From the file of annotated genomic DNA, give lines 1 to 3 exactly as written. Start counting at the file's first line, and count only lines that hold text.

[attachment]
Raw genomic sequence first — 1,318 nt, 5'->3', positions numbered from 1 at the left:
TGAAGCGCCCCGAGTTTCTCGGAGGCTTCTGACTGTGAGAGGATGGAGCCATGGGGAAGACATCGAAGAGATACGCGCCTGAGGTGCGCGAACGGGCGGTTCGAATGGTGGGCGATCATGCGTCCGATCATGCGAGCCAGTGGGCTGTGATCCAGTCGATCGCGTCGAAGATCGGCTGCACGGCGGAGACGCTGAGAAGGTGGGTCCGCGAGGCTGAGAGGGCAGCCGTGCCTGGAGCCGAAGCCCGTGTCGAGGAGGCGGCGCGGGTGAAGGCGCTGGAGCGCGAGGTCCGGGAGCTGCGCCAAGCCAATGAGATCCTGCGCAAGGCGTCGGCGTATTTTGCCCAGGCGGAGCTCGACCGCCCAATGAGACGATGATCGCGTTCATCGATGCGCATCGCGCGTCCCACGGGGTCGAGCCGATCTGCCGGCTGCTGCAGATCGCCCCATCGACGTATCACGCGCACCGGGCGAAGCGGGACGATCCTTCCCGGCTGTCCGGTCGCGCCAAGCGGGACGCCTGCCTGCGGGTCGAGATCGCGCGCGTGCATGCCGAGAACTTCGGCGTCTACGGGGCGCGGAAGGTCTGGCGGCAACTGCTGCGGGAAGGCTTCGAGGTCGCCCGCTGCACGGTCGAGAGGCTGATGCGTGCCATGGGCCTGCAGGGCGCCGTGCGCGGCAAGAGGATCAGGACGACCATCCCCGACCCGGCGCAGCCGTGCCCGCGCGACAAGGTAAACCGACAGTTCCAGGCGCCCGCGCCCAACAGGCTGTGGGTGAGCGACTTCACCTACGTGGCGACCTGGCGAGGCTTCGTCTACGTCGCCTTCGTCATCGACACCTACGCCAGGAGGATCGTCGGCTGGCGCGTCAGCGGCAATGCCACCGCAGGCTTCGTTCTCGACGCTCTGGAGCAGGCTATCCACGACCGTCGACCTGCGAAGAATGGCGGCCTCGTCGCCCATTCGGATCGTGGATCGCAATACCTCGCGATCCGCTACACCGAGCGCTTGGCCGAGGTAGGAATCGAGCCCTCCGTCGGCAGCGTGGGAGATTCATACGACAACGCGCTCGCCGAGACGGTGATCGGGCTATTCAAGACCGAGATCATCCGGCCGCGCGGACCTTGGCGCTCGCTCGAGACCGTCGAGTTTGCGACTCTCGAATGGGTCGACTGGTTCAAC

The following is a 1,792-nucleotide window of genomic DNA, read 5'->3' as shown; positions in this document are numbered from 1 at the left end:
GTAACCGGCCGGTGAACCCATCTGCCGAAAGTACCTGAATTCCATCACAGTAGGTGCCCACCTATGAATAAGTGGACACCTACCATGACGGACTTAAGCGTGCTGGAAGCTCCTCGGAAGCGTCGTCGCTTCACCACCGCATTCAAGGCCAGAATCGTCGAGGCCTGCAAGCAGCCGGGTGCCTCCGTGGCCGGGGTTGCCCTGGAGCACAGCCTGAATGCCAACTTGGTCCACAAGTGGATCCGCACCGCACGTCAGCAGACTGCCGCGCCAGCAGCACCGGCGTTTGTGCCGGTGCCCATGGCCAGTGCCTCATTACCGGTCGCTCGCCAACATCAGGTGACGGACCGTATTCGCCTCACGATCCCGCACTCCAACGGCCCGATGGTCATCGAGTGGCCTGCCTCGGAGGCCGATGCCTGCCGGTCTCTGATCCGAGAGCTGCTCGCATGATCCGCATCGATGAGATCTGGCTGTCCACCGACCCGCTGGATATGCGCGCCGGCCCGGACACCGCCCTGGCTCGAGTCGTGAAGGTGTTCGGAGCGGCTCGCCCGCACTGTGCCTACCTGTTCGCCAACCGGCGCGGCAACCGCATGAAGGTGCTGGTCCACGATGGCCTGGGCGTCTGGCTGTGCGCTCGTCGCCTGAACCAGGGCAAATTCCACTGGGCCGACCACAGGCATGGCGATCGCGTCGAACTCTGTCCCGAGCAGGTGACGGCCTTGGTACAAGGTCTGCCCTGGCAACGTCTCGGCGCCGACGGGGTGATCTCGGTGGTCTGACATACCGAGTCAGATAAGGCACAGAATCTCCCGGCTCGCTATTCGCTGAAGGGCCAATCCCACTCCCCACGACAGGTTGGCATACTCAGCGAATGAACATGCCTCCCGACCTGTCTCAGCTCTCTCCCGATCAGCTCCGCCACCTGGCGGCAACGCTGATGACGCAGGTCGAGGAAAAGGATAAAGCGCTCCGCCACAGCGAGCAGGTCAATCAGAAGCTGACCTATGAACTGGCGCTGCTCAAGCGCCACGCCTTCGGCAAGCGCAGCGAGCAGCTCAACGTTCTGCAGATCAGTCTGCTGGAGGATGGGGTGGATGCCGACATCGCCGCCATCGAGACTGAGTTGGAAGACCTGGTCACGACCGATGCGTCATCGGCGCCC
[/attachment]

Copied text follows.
Raw genomic sequence first — 1,318 nt, 5'->3', positions numbered from 1 at the left:
TGAAGCGCCCCGAGTTTCTCGGAGGCTTCTGACTGTGAGAGGATGGAGCCATGGGGAAGACATCGAAGAGATACGCGCCTGAGGTGCGCGAACGGGCGGTTCGAATGGTGGGCGATCATGCGTCCGATCATGCGAGCCAGTGGGCTGTGATCCAGTCGATCGCGTCGAAGATCGGCTGCACGGCGGAGACGCTGAGAAGGTGGGTCCGCGAGGCTGAGAGGGCAGCCGTGCCTGGAGCCGAAGCCCGTGTCGAGGAGGCGGCGCGGGTGAAGGCGCTGGAGCGCGAGGTCCGGGAGCTGCGCCAAGCCAATGAGATCCTGCGCAAGGCGTCGGCGTATTTTGCCCAGGCGGAGCTCGACCGCCCAATGAGACGATGATCGCGTTCATCGATGCGCATCGCGCGTCCCACGGGGTCGAGCCGATCTGCCGGCTGCTGCAGATCGCCCCATCGACGTATCACGCGCACCGGGCGAAGCGGGACGATCCTTCCCGGCTGTCCGGTCGCGCCAAGCGGGACGCCTGCCTGCGGGTCGAGATCGCGCGCGTGCATGCCGAGAACTTCGGCGTCTACGGGGCGCGGAAGGTCTGGCGGCAACTGCTGCGGGAAGGCTTCGAGGTCGCCCGCTGCACGGTCGAGAGGCTGATGCGTGCCATGGGCCTGCAGGGCGCCGTGCGCGGCAAGAGGATCAGGACGACCATCCCCGACCCGGCGCAGCCGTGCCCGCGCGACAAGGTAAACCGACAGTTCCAGGCGCCCGCGCCCAACAGGCTGTGGGTGAGCGACTTCACCTACGTGGCGACCTGGCGAGGCTTCGTCTACGTCGCCTTCGTCATCGACACCTACGCCAGGAGGATCGTCGGCTGGCGCGTCAGCGGCAATGCCACCGCAGGCTTCGTTCTCGACGCTCTGGAGCAGGCTATCCACGACCGTCGACCTGCGAAGAATGGCGGCCTCGTCGCCCATTCGGATCGTGGATCGCAATACCTCGCGATCCGCTACACCGAGCGCTTGGCCGAGGTAGGAATCGAGCCCTCCGTCGGCAGCGTGGGAGATTCATACGACAACGCGCTCGCCGAGACGGTGATCGGGCTATTCAAGACCGAGATCATCCGGCCGCGCGGACCTTGGCGCTCGCTCGAGACCGTCGAGTTTGCGACTCTCGAATGGGTCGACTGGTTCAAC

The following is a 1,792-nucleotide window of genomic DNA, read 5'->3' as shown; positions in this document are numbered from 1 at the left end: